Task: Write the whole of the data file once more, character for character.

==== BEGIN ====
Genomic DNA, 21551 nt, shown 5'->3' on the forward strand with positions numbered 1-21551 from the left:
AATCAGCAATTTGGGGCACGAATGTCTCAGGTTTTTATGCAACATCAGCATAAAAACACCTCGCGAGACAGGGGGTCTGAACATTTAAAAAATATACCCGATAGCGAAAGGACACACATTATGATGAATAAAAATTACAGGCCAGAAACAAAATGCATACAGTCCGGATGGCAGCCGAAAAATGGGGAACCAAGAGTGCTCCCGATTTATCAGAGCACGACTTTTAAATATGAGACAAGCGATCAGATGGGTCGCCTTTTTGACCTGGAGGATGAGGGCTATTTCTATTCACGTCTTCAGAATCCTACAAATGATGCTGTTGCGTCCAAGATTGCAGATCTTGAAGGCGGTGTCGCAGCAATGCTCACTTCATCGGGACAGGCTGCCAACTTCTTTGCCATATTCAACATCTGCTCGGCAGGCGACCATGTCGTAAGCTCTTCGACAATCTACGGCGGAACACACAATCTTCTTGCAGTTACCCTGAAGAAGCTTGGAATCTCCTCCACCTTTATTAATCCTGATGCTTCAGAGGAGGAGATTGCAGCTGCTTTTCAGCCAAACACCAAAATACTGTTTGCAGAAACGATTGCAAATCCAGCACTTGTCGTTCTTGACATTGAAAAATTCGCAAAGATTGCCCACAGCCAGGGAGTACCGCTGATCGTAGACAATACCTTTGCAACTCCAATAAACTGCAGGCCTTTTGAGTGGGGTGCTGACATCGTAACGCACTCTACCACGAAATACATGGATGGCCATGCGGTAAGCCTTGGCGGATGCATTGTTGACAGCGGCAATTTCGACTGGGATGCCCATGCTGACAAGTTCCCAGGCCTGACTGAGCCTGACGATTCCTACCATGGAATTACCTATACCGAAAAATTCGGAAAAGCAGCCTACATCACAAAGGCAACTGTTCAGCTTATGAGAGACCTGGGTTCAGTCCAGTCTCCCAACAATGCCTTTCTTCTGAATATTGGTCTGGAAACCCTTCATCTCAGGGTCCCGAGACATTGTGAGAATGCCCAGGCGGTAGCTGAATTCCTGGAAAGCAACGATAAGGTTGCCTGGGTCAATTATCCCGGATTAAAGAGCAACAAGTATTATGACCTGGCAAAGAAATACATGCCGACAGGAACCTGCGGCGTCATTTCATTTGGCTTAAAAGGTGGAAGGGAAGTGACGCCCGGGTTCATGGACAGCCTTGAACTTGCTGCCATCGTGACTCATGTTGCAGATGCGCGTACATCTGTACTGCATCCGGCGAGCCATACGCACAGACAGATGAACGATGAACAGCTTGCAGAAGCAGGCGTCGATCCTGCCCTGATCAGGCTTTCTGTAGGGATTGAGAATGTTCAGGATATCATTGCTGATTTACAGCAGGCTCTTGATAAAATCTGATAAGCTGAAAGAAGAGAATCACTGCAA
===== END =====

Genomic DNA, 21551 nt, shown 5'->3' on the forward strand with positions numbered 1-21551 from the left:
AATCAGCAATTTGGGGCACGAATGTCTCAGGTTTTTATGCAACATCAGCATAAAAACACCTCGCGAGACAGGGGGTCTGAACATTTAAAAAATATACCCGATAGCGAAAGGACACACATTATGATGAATAAAAATTACAGGCCAGAAACAAAATGCATACAGTCCGGATGGCAGCCGAAAAATGGGGAACCAAGAGTGCTCCCGATTTATCAGAGCACGACTTTTAAATATGAGACAAGCGATCAGATGGGTCGCCTTTTTGACCTGGAGGATGAGGGCTATTTCTATTCACGTCTTCAGAATCCTACAAATGATGCTGTTGCGTCCAAGATTGCAGATCTTGAAGGCGGTGTCGCAGCAATGCTCACTTCATCGGGACAGGCTGCCAACTTCTTTGCCATATTCAACATCTGCTCGGCAGGCGACCATGTCGTAAGCTCTTCGACAATCTACGGCGGAACACACAATCTTCTTGCAGTTACCCTGAAGAAGCTTGGAATCTCCTCCACCTTTATTAATCCTGATGCTTCAGAGGAGGAGATTGCAGCTGCTTTTCAGCCAAACACCAAAATACTGTTTGCAGAAACGATTGCAAATCCAGCACTTGTCGTTCTTGACATTGAAAAATTCGCAAAGATTGCCCACAGCCAGGGAGTACCGCTGATCGTAGACAATACCTTTGCAACTCCAATAAACTGCAGGCCTTTTGAGTGGGGTGCTGACATCGTAACGCACTCTACCACGAAATACATGGATGGCCATGCGGTAAGCCTTGGCGGATGCATTGTTGACAGCGGCAATTTCGACTGGGATGCCCATGCTGACAAGTTCCCAGGCCTGACTGAGCCTGACGATTCCTACCATGGAATTACCTATACCGAAAAATTCGGAAAAGCAGCCTACATCACAAAGGCAACTGTTCAGCTTATGAGAGACCTGGGTTCAGTCCAGTCTCCCAACAATGCCTTTCTTCTGAATATTGGTCTGGAAACCCTTCATCTCAGGGTCCCGAGACATTGTGAGAATGCCCAGGCGGTAGCTGAATTCCTGGAAAGCAACGATAAGGTTGCCTGGGTCAATTATCCCGGATTAAAGAGCAACAAGTATTATGACCTGGCAAAGAAATACATGCCGACAGGAACCTGCGGCGTCATTTCATTTGGCTTAAAAGGTGGAAGGGAAGTGACGCCCGGGTTCATGGACAGCCTTGAACTTGCTGCCATCGTGACTCATGTTGCAGATGCGCGTACATCTGTACTGCATCCGGCGAGCCATACGCACAGACAGATGAACGATGAACAGCTTGCAGAAGCAGGCGTCGATCCTGCCCTGATCAGGCTTTCTGTAGGGATTGAGAATGTTCAGGATATCATTGCTGATTTACAGCAGGCTCTTGATAAAATCTGATAAGCTGAAAGAAGAGAATCACTGCAA